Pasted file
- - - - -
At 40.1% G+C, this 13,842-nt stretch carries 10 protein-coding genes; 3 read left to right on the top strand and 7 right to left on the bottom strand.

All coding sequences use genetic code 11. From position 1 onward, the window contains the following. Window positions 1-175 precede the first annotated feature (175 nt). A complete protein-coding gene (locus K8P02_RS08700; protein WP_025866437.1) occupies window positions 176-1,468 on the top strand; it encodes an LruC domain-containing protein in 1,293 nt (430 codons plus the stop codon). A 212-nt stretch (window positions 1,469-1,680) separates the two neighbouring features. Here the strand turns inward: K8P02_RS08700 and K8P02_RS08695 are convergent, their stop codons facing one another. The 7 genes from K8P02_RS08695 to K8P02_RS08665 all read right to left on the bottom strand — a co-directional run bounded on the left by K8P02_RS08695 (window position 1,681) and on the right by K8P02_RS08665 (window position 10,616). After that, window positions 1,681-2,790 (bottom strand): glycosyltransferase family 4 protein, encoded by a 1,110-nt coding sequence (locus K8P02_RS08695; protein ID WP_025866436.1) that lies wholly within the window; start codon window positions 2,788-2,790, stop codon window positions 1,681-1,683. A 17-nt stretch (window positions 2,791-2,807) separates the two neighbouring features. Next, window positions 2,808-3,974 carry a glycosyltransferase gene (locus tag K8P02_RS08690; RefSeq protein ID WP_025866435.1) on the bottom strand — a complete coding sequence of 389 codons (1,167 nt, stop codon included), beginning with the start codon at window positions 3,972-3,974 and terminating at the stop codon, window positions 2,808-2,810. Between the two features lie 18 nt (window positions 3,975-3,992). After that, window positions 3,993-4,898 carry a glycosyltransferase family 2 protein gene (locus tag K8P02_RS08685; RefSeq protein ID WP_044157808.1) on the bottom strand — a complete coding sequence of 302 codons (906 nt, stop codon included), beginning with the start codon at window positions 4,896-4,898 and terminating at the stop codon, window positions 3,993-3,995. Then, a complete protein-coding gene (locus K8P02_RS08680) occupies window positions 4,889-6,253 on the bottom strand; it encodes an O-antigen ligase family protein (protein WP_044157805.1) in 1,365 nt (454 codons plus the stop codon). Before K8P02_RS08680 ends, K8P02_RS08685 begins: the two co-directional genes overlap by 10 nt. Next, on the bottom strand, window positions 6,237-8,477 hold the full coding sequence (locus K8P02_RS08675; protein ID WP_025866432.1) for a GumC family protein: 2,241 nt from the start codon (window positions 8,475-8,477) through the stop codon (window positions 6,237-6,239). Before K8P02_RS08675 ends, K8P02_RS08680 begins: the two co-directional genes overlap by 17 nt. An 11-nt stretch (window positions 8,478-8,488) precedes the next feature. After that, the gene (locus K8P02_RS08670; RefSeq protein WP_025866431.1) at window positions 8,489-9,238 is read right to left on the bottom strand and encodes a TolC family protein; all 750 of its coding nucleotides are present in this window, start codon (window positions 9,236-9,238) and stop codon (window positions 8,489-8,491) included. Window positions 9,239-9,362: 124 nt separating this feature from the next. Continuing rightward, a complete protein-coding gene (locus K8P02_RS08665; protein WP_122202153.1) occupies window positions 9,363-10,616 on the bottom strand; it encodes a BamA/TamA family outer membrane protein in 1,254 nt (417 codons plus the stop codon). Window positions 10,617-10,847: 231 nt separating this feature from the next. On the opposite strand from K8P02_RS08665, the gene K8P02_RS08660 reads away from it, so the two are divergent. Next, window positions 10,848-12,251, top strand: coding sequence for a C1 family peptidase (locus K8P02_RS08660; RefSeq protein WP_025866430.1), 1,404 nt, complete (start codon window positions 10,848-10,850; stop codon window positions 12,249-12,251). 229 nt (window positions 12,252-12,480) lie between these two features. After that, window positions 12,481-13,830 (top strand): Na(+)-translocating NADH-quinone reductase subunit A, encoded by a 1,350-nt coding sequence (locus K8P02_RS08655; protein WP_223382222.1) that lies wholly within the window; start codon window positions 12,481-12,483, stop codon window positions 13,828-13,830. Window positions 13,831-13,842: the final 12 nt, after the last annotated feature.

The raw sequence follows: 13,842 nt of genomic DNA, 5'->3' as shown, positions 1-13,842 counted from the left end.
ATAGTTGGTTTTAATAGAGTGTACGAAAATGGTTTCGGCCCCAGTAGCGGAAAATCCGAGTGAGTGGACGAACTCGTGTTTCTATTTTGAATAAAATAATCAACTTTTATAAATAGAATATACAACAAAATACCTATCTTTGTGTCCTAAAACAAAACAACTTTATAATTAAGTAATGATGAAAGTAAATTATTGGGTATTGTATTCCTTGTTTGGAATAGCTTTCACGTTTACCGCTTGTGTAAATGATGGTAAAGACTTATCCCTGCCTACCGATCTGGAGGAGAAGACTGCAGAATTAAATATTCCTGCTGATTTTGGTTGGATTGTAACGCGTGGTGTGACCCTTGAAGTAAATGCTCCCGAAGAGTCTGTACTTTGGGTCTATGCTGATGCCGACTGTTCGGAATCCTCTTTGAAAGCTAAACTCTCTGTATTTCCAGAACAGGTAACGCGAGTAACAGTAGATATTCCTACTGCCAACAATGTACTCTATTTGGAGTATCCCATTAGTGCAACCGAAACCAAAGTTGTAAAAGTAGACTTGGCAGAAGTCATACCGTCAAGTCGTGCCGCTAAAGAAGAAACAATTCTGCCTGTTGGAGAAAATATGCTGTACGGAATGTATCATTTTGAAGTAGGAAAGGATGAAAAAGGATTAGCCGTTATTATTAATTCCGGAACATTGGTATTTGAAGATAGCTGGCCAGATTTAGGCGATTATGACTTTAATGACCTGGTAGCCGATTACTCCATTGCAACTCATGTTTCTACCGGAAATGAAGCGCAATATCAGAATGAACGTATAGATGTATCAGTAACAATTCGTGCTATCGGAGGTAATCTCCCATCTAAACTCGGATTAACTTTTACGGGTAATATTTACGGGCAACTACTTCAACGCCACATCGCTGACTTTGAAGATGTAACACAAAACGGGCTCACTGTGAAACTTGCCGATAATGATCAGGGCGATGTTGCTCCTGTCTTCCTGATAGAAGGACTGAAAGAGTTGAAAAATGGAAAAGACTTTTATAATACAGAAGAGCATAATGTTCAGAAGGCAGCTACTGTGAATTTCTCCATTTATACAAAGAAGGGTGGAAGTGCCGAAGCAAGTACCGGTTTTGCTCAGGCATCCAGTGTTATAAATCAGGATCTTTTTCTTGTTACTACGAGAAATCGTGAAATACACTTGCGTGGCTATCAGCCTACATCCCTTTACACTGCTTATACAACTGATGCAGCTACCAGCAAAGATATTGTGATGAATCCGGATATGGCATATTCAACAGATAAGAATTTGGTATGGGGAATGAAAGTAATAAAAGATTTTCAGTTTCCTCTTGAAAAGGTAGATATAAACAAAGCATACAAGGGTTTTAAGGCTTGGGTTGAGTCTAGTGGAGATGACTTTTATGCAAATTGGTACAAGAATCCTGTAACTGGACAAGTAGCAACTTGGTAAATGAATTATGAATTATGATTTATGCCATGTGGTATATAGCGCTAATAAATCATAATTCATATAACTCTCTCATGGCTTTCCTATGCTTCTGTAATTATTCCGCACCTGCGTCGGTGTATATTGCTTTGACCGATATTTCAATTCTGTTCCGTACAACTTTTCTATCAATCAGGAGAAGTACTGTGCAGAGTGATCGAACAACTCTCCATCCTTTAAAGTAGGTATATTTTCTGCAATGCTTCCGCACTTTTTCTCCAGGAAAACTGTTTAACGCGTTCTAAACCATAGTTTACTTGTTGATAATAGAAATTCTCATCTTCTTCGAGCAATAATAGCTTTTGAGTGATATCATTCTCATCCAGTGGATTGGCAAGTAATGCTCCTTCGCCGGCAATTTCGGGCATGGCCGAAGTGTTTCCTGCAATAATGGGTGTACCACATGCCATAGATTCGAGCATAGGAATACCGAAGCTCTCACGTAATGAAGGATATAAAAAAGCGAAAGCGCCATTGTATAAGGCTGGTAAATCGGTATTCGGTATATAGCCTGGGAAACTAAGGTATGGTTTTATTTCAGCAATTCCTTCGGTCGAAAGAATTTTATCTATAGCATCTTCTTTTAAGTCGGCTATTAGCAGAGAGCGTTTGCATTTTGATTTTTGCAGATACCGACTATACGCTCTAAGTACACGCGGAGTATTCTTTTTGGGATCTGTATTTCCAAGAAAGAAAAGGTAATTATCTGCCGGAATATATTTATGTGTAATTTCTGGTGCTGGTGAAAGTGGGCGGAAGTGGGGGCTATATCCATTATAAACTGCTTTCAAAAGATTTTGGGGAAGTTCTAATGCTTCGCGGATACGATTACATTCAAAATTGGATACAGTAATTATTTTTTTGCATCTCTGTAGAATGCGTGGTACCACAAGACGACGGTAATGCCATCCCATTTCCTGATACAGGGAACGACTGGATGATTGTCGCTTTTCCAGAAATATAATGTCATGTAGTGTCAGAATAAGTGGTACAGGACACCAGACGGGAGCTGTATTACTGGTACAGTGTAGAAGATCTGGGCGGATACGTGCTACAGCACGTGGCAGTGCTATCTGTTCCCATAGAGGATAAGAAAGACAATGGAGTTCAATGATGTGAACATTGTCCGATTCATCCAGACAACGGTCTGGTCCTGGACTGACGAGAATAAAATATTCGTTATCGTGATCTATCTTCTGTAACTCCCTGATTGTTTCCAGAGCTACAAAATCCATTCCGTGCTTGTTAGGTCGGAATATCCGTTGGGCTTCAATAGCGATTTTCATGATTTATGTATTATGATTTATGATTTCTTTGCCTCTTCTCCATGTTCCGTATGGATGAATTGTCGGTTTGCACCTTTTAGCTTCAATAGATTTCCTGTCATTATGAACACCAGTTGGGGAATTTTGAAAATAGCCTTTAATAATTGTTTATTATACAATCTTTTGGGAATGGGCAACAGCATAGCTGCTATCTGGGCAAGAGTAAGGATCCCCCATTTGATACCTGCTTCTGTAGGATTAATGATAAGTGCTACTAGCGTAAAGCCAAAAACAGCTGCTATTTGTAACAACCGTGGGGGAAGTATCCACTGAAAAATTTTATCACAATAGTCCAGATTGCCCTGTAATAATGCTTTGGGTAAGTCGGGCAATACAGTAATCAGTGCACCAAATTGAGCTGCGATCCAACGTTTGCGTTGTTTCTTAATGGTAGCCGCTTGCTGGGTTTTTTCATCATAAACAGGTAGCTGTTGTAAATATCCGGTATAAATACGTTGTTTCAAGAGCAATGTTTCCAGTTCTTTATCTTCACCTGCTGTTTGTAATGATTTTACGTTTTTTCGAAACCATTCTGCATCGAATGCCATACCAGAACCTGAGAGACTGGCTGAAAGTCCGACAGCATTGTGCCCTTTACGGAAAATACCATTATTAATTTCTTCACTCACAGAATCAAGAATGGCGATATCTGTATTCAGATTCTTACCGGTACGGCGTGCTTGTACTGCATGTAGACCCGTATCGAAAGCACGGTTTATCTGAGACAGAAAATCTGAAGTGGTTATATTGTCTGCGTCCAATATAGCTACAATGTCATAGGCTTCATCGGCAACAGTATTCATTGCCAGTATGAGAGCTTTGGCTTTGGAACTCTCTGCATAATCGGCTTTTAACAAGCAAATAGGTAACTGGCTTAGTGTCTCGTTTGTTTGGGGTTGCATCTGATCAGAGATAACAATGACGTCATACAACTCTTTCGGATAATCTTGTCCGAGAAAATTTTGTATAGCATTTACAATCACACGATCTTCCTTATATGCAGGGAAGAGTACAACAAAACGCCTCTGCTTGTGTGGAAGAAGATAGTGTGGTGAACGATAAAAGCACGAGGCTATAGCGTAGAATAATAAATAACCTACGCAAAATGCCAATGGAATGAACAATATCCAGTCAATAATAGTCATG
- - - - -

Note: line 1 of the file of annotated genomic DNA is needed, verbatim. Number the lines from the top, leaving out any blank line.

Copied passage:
At 40.1% G+C, this 13,842-nt stretch carries 10 protein-coding genes; 3 read left to right on the top strand and 7 right to left on the bottom strand.